Mark Geary | Opium (sonaBlast!)

cd_geary.jpgIf Opium‘s first half is a promising, yet ultimately mixed bag, its second half shows off Geary‘s deft songwriting skill.







Puzzlingly, Opium presents some of its least distinguished music right at the start. The immediate impact of songs such as album opener "Cold Little Fire" and "Angel" is astonishingly minimal; they’re the types of competent yet kind of boring songs that could’ve been pumped out by any coffeeshop singer-songwriter. If presented with these songs in a vacuum, they wouldn’t necessarily make me want to rush out and hear more of what Mark Geary has to offer. Thankfully, Geary quickly atones by offering up "Not on Your Life," an upbeat pop song reminiscent of Josh Rouse’s early work, as well as "Facing the Fall" a loping yet expansive slow-burner that deserves to be mentioned alongside masters of that genre such as the Kings of Convenience.

If Opium‘s first half is a promising, yet ultimately mixed bag, its second half shows off Geary‘s deft songwriting skill. At this point, nearly every track is an album highlight. "Maid of Gold" and "Always" use faint strings and well-placed piano to effortlessly evoke the hushed, fragile beauty of Nick Drake. "Tuesday" is a relaxed, shuffling rocker that bursts with melody and vocal harmony, the sort of tune that would be incapable of merely blending into a radio station’s background. The pleading "The King of Swords" might be the record’s best track, surrounding the listener with George Harrison guitar licks, a passionate vocal melody and Geary’s affecting, yet not overwhelming, brogue. "Wake Up" closes the album on a markedly different note than it was opened. The breezy, circular acoustic guitar figures are effortless, as are Geary’s knowing, earthy vocals. It’s the honest work of a confident craftsman.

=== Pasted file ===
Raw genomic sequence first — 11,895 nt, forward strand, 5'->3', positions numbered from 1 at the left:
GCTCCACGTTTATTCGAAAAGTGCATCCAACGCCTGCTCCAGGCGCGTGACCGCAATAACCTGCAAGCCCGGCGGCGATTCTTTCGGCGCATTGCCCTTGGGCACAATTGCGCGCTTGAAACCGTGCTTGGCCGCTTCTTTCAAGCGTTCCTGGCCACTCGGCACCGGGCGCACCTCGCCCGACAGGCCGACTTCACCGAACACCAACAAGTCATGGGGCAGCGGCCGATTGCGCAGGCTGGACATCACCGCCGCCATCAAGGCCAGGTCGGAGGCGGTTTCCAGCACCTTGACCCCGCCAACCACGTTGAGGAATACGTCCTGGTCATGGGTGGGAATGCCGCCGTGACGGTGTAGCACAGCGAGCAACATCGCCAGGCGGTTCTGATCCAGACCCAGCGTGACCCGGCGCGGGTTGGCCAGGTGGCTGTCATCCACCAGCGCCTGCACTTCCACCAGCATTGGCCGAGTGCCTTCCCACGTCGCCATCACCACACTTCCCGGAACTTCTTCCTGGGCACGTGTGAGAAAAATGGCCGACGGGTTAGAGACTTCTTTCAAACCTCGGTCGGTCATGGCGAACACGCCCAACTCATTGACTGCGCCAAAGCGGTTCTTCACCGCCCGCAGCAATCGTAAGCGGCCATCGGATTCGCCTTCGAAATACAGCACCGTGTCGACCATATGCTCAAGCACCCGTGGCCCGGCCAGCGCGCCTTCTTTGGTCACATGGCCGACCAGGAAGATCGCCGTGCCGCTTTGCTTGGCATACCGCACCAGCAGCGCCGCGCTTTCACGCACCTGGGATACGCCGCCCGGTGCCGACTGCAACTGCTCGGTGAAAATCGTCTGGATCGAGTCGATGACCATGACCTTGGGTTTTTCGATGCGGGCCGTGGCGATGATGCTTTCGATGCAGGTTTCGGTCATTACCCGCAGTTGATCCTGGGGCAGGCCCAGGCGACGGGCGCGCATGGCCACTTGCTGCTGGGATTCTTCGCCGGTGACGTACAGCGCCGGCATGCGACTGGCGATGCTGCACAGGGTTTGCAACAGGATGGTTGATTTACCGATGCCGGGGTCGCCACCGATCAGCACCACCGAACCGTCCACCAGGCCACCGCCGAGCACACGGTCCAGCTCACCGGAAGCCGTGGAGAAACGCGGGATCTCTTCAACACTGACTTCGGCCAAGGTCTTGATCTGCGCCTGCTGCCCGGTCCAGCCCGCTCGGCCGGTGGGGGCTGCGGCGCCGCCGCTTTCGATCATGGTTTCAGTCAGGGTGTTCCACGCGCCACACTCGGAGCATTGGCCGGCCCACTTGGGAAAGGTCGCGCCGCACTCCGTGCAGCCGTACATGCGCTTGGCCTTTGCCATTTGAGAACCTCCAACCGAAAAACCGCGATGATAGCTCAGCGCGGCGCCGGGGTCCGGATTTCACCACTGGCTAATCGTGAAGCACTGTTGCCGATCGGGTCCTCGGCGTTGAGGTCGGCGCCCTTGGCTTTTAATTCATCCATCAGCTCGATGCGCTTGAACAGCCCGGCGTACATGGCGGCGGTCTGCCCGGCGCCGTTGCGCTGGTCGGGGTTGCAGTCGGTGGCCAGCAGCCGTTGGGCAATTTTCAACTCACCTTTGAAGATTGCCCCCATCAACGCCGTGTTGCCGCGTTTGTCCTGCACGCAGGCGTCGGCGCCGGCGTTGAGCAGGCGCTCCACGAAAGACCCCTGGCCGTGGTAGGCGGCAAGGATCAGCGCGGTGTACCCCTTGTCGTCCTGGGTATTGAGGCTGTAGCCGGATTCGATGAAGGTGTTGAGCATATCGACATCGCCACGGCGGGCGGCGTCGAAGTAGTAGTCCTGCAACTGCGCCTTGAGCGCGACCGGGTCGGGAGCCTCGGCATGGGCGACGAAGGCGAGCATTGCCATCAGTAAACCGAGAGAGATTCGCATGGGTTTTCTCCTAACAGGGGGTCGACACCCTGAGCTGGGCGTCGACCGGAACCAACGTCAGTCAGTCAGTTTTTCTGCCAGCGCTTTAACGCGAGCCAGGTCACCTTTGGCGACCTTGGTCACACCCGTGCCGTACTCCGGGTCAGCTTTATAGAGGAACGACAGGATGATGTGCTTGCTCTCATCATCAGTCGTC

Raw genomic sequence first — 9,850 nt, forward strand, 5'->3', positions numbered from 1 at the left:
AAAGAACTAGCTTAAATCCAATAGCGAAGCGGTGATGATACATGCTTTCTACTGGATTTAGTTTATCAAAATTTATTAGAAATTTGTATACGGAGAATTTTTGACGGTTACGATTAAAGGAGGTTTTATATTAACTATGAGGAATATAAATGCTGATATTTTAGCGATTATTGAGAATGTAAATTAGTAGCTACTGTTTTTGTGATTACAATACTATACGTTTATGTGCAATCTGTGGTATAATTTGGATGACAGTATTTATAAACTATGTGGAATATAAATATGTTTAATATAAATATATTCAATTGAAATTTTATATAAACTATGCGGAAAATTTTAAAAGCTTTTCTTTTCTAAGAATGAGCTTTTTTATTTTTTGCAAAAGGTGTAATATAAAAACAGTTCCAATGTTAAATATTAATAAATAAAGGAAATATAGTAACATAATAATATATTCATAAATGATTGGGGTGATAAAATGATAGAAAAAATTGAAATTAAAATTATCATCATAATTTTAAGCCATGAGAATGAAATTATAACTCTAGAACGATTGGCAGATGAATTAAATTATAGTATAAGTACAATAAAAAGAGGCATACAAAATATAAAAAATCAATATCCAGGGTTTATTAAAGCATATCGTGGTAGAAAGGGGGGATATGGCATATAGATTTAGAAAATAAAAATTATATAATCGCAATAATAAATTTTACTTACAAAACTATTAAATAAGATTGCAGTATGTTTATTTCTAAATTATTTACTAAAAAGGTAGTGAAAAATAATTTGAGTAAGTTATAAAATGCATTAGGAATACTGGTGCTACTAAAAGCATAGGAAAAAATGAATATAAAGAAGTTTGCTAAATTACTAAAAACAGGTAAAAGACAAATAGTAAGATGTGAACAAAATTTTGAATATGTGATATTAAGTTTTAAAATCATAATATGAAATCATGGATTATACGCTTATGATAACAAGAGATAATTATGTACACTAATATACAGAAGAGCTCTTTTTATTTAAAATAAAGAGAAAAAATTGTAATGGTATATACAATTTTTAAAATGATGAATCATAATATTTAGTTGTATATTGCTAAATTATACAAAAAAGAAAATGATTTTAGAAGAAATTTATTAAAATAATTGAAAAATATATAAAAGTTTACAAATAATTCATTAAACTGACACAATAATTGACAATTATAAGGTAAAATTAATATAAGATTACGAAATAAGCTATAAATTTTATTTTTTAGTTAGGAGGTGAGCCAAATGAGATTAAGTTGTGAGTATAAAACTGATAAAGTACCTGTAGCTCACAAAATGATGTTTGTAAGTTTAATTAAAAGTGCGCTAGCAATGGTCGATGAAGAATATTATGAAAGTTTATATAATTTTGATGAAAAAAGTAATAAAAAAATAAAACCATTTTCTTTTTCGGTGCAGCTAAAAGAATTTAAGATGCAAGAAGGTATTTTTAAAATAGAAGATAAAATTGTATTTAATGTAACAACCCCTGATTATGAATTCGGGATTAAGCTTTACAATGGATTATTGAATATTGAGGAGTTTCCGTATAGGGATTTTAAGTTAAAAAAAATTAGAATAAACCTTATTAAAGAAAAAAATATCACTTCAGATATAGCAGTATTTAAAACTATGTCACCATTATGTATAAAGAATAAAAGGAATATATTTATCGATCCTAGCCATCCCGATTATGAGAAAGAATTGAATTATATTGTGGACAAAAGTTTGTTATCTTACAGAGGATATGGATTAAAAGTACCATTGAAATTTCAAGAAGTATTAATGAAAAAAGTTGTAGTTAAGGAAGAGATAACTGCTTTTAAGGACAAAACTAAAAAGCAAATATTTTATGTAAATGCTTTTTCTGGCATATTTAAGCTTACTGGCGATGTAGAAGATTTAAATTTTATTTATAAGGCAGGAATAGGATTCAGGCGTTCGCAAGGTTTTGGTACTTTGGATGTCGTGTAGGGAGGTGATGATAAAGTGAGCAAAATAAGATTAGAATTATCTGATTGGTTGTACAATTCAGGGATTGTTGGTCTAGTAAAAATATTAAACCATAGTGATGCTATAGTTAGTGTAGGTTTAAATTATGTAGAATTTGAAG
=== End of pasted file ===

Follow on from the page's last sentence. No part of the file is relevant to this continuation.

Another noteworthy aspect of Opium is the excellent use of supporting instrumentation: Analogue keyboards, clarinets, female backing vocals and the light touch of violin all go miles in dressing up what could have been structurally sound yet same-y, tough-to-crack acoustic songs. Additionally, producer Karl Odlum does a masterful job in infusing these quiet, sparse tunes with a stark but powerful presence. He skillfully allows the few more upbeat numbers the chance to stand out and serve as contrast without destroying the album’s mostly reflective, sober tone.

While Geary initially evokes little more than a bargain-bin, somewhat more subdued David Gray, he quickly proves himself to be a highly capable songwriter, big on slowly building, melodic twists. His songs distinguish themselves with a potent yet never desperate melancholy. Opium is a subtle album, one that takes time to get to know but soon reveals a sad, yet ultimately hopeful soul. B+ | Mike Rengel

RIYL: Kings of Convenience, Nick Drake, Josh Rouse, David Gray

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